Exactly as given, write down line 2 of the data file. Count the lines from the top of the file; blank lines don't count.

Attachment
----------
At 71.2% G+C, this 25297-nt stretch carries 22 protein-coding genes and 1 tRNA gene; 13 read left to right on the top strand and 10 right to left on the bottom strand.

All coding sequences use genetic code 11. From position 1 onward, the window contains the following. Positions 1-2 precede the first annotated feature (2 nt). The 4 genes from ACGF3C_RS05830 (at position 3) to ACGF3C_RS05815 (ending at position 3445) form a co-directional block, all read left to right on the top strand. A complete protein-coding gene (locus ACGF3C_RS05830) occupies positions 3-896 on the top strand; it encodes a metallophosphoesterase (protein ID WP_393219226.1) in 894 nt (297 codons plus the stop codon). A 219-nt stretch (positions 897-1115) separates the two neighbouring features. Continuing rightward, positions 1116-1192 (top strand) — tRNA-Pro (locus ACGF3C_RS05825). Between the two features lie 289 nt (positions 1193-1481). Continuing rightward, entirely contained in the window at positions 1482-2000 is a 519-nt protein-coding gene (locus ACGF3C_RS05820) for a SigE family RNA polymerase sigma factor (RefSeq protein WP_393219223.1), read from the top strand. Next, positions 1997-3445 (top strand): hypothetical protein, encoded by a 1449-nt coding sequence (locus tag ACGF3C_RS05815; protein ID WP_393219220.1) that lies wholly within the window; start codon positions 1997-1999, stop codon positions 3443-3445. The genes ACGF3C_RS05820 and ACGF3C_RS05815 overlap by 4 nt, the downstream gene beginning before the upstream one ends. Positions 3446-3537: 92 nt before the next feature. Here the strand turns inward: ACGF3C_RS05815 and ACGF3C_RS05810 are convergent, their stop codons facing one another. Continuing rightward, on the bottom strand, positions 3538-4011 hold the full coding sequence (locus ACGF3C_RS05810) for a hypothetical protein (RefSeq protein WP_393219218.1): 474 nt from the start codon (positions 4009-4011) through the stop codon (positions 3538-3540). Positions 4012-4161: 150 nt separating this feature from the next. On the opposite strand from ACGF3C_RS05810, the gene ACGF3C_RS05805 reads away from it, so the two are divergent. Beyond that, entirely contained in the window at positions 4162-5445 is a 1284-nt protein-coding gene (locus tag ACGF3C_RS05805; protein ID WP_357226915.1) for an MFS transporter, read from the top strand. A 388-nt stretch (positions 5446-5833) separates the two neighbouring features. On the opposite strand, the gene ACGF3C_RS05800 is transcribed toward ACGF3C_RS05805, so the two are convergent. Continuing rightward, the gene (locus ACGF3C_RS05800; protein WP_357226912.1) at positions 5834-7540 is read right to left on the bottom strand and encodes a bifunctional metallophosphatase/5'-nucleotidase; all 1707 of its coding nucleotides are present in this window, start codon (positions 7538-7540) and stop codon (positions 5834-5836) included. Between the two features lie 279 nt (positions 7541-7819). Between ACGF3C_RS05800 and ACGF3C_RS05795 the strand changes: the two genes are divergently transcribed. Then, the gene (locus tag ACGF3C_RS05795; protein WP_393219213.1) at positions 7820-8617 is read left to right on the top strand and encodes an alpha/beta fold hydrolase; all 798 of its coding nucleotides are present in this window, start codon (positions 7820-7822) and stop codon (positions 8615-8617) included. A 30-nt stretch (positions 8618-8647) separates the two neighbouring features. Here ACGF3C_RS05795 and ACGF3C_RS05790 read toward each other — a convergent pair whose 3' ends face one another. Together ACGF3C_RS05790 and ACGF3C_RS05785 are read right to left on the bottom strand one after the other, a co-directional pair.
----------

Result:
All coding sequences use genetic code 11. From position 1 onward, the window contains the following. Positions 1-2 precede the first annotated feature (2 nt). The 4 genes from ACGF3C_RS05830 (at position 3) to ACGF3C_RS05815 (ending at position 3445) form a co-directional block, all read left to right on the top strand. A complete protein-coding gene (locus ACGF3C_RS05830) occupies positions 3-896 on the top strand; it encodes a metallophosphoesterase (protein ID WP_393219226.1) in 894 nt (297 codons plus the stop codon). A 219-nt stretch (positions 897-1115) separates the two neighbouring features. Continuing rightward, positions 1116-1192 (top strand) — tRNA-Pro (locus ACGF3C_RS05825). Between the two features lie 289 nt (positions 1193-1481). Continuing rightward, entirely contained in the window at positions 1482-2000 is a 519-nt protein-coding gene (locus ACGF3C_RS05820) for a SigE family RNA polymerase sigma factor (RefSeq protein WP_393219223.1), read from the top strand. Next, positions 1997-3445 (top strand): hypothetical protein, encoded by a 1449-nt coding sequence (locus tag ACGF3C_RS05815; protein ID WP_393219220.1) that lies wholly within the window; start codon positions 1997-1999, stop codon positions 3443-3445. The genes ACGF3C_RS05820 and ACGF3C_RS05815 overlap by 4 nt, the downstream gene beginning before the upstream one ends. Positions 3446-3537: 92 nt before the next feature. Here the strand turns inward: ACGF3C_RS05815 and ACGF3C_RS05810 are convergent, their stop codons facing one another. Continuing rightward, on the bottom strand, positions 3538-4011 hold the full coding sequence (locus ACGF3C_RS05810) for a hypothetical protein (RefSeq protein WP_393219218.1): 474 nt from the start codon (positions 4009-4011) through the stop codon (positions 3538-3540). Positions 4012-4161: 150 nt separating this feature from the next. On the opposite strand from ACGF3C_RS05810, the gene ACGF3C_RS05805 reads away from it, so the two are divergent. Beyond that, entirely contained in the window at positions 4162-5445 is a 1284-nt protein-coding gene (locus tag ACGF3C_RS05805; protein ID WP_357226915.1) for an MFS transporter, read from the top strand. A 388-nt stretch (positions 5446-5833) separates the two neighbouring features. On the opposite strand, the gene ACGF3C_RS05800 is transcribed toward ACGF3C_RS05805, so the two are convergent. Continuing rightward, the gene (locus ACGF3C_RS05800; protein WP_357226912.1) at positions 5834-7540 is read right to left on the bottom strand and encodes a bifunctional metallophosphatase/5'-nucleotidase; all 1707 of its coding nucleotides are present in this window, start codon (positions 7538-7540) and stop codon (positions 5834-5836) included. Between the two features lie 279 nt (positions 7541-7819). Between ACGF3C_RS05800 and ACGF3C_RS05795 the strand changes: the two genes are divergently transcribed. Then, the gene (locus tag ACGF3C_RS05795; protein WP_393219213.1) at positions 7820-8617 is read left to right on the top strand and encodes an alpha/beta fold hydrolase; all 798 of its coding nucleotides are present in this window, start codon (positions 7820-7822) and stop codon (positions 8615-8617) included. A 30-nt stretch (positions 8618-8647) separates the two neighbouring features. Here ACGF3C_RS05795 and ACGF3C_RS05790 read toward each other — a convergent pair whose 3' ends face one another. Together ACGF3C_RS05790 and ACGF3C_RS05785 are read right to left on the bottom strand one after the other, a co-directional pair.